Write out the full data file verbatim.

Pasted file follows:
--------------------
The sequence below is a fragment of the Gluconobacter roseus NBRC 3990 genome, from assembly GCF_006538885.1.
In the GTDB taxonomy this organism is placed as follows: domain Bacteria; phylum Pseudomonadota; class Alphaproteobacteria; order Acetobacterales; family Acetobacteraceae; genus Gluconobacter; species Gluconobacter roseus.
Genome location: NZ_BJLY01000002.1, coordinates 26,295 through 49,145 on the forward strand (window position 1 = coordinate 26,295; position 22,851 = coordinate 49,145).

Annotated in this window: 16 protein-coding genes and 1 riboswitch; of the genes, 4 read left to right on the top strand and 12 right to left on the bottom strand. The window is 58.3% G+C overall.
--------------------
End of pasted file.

The sequence below is a fragment of the Gluconobacter roseus NBRC 3990 genome, from assembly GCF_006538885.1.
In the GTDB taxonomy this organism is placed as follows: domain Bacteria; phylum Pseudomonadota; class Alphaproteobacteria; order Acetobacterales; family Acetobacteraceae; genus Gluconobacter; species Gluconobacter roseus.
Genome location: NZ_BJLY01000002.1, coordinates 26,295 through 49,145 on the forward strand (window position 1 = coordinate 26,295; position 22,851 = coordinate 49,145).

Annotated in this window: 16 protein-coding genes and 1 riboswitch; of the genes, 4 read left to right on the top strand and 12 right to left on the bottom strand. The window is 58.3% G+C overall.